Google is betting even bigger on Nexus.
The search giant is set to debut the latest version of its Android operating system, known as Android 4.2, at an event scheduled for October 29 in New York. Rather than the rumored Key Lime Pie, it will be known as Android 4.2+, or an updated version of Jelly Bean, according to a person familiar with the announcement.
Google will also be showing off the first devices to run on Android 4.2, including a high-end tablet, the Nexus 10, from Samsung Electronics, and LG Electronics's first Nexus phone, the Nexus 4, CNET has confirmed. Also shown off will be an updated version of the Nexus 7 tablet which debuted in July.
The Next Web first reported on the planned product.
The event marks Google's biggest Nexus showing, with three devices scheduled for debut at the same time. The Nexus program has long been Google's way of showcasing the latest version of its Android operating system. It has also come with a measure of buzz for the manufacturing partner.
After the Nexus One, which was built by HTC, Google mainly partnered with Samsung, including the Galaxy Nexus. But this year, Google worked with Asus to produce the low-cost Nexus 7, which sold at $199.
Alongside the low-end Nexus 7, Google will now offer a high-end Nexus 10 tablet built by Samsung, which was initially reported by CNET. The device is expected to boast a higher resolution than the third-generation iPad.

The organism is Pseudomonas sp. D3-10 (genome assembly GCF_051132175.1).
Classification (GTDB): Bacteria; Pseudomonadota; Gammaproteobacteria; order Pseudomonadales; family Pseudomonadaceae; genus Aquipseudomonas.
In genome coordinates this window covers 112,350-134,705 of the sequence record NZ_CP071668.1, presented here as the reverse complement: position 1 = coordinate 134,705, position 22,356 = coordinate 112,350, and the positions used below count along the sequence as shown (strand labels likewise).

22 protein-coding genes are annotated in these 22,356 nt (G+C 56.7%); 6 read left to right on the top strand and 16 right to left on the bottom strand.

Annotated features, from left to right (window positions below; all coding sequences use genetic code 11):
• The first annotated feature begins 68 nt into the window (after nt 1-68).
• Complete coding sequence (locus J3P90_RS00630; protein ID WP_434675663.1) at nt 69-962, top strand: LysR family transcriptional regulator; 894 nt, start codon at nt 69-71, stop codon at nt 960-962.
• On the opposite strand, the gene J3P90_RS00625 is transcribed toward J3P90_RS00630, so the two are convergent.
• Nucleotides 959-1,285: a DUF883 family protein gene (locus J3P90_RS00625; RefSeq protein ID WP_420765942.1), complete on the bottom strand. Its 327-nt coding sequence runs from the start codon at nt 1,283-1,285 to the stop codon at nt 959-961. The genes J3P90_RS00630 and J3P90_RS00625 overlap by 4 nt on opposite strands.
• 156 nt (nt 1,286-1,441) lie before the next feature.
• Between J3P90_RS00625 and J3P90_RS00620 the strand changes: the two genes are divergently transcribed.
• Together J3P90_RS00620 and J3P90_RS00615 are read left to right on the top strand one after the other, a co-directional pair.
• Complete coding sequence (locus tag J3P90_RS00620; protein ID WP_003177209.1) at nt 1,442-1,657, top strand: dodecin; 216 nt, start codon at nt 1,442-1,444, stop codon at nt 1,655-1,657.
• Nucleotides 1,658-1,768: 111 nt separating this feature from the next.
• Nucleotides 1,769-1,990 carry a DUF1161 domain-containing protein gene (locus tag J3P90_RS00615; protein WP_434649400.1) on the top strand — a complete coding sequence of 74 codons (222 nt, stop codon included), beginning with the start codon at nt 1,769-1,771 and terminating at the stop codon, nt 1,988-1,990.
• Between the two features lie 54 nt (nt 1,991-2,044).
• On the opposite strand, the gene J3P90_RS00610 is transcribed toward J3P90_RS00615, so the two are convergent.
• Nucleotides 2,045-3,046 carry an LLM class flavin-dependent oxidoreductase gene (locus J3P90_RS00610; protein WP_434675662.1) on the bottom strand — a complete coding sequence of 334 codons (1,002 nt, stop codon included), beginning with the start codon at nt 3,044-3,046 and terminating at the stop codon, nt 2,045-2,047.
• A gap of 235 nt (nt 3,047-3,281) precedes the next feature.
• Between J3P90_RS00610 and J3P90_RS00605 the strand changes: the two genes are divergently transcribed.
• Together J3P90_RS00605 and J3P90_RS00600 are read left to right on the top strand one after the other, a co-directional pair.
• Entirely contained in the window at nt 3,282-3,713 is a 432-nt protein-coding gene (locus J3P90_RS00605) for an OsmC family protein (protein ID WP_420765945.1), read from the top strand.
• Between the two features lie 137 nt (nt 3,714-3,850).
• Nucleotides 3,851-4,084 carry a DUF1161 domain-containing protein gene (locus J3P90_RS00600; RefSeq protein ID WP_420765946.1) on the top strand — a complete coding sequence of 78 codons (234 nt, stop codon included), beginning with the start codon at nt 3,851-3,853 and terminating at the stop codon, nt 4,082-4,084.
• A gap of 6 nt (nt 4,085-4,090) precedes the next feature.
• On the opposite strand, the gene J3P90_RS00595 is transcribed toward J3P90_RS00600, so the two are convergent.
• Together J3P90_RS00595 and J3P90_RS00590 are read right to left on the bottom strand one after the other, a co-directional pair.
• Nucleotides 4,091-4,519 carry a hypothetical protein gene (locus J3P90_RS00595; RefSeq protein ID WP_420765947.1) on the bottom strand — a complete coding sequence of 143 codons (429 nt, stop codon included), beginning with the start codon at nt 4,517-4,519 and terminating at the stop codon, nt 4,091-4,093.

LG, meanwhile, will get its chance to shine with the Nexus 4, which is an altered version of the Optimus G. The smartphone will have a quad-core SnapDragon processor from Qualcomm, 2 gigabytes of RAM, a 1,280x768 display, 16GB of internal storage, and an 8-megapixel camera. Unlike the Optimus G, the Nexus 4 won't be an LTE device, according to a person familiar with the announcement.
LG will get its shot to build a little buzz for its products, something it has struggled to do, particularly in the U.S. market.
The upgraded version of the Nexus 7 will include a 32GB option. A second version will include a 3G cellular connection, according to The Next Web.
Check back with CNET for all the details when Google holds its event next week.